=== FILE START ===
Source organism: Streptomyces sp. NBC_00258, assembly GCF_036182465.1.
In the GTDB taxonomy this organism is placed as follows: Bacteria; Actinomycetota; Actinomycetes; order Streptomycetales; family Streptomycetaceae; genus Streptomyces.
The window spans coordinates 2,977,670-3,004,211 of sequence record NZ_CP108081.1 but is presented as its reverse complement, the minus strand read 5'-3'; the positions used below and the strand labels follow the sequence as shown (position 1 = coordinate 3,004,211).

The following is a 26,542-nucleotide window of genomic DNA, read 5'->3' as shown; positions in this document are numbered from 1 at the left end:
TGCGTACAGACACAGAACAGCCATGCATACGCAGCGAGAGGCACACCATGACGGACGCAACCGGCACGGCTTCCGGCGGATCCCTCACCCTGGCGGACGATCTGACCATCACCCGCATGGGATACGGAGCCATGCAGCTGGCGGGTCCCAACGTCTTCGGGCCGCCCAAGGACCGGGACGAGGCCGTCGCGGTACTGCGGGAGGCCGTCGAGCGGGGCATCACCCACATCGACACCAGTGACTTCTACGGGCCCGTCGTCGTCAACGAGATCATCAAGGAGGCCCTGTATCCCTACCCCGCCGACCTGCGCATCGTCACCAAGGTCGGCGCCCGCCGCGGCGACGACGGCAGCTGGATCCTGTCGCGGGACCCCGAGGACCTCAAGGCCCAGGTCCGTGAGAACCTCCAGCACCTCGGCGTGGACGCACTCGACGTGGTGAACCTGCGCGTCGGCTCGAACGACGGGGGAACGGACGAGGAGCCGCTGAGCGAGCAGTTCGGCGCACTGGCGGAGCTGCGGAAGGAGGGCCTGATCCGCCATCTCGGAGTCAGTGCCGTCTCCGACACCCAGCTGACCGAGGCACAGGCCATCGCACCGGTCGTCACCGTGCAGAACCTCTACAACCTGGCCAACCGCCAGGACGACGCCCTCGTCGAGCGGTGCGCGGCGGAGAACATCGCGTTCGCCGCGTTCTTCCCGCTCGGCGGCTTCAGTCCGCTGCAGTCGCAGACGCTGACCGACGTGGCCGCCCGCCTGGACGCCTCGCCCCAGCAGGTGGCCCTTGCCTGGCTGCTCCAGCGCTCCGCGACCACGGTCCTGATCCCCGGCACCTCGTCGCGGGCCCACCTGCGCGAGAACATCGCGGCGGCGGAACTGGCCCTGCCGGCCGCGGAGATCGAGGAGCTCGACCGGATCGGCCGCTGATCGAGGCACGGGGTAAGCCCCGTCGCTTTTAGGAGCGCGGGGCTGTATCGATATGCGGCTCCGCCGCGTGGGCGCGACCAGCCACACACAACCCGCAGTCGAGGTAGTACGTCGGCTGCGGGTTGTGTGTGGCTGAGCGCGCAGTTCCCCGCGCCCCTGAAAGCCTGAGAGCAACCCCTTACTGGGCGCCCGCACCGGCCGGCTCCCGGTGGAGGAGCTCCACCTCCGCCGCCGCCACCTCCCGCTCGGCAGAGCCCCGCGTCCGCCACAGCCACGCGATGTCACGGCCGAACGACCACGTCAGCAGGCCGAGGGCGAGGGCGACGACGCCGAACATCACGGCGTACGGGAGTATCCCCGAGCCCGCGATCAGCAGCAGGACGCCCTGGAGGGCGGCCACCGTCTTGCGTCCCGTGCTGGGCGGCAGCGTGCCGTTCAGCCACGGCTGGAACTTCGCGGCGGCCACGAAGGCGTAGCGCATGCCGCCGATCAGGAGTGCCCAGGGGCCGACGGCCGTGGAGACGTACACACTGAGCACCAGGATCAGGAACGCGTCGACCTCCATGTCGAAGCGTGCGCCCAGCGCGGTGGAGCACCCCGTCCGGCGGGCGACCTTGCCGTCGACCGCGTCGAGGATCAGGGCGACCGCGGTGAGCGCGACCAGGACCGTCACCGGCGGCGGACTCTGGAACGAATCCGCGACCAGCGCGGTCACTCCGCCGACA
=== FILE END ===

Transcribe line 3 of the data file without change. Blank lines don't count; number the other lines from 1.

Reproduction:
The window spans coordinates 2,977,670-3,004,211 of sequence record NZ_CP108081.1 but is presented as its reverse complement, the minus strand read 5'-3'; the positions used below and the strand labels follow the sequence as shown (position 1 = coordinate 3,004,211).